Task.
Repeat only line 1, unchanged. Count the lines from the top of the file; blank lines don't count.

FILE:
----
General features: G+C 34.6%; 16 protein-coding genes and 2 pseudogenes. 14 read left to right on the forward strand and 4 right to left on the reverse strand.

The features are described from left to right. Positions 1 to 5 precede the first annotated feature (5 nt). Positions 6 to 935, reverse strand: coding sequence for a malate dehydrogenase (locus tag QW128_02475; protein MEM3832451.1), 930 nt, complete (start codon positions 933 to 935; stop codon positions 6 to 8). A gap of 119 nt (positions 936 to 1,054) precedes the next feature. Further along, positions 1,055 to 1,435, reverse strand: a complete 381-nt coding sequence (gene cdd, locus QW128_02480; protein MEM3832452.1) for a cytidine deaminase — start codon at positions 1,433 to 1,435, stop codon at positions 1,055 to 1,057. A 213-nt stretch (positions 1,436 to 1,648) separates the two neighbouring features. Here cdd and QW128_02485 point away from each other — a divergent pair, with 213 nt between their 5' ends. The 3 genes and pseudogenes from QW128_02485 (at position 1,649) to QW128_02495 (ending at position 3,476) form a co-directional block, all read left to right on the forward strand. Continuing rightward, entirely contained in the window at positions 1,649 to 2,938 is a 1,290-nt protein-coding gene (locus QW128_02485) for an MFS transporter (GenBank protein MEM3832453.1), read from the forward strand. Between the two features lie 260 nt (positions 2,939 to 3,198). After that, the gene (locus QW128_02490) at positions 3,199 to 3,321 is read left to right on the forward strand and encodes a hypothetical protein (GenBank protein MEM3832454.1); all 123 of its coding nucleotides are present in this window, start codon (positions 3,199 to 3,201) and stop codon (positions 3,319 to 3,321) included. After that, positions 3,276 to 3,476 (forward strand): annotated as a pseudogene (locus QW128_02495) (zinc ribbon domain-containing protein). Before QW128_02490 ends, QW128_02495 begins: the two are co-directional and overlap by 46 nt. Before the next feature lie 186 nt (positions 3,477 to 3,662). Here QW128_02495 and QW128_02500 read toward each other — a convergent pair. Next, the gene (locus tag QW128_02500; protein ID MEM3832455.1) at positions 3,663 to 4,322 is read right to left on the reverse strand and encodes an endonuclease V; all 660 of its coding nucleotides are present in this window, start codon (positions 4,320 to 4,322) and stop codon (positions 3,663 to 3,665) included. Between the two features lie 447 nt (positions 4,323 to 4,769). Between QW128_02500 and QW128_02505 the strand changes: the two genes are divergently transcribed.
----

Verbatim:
General features: G+C 34.6%; 16 protein-coding genes and 2 pseudogenes. 14 read left to right on the forward strand and 4 right to left on the reverse strand.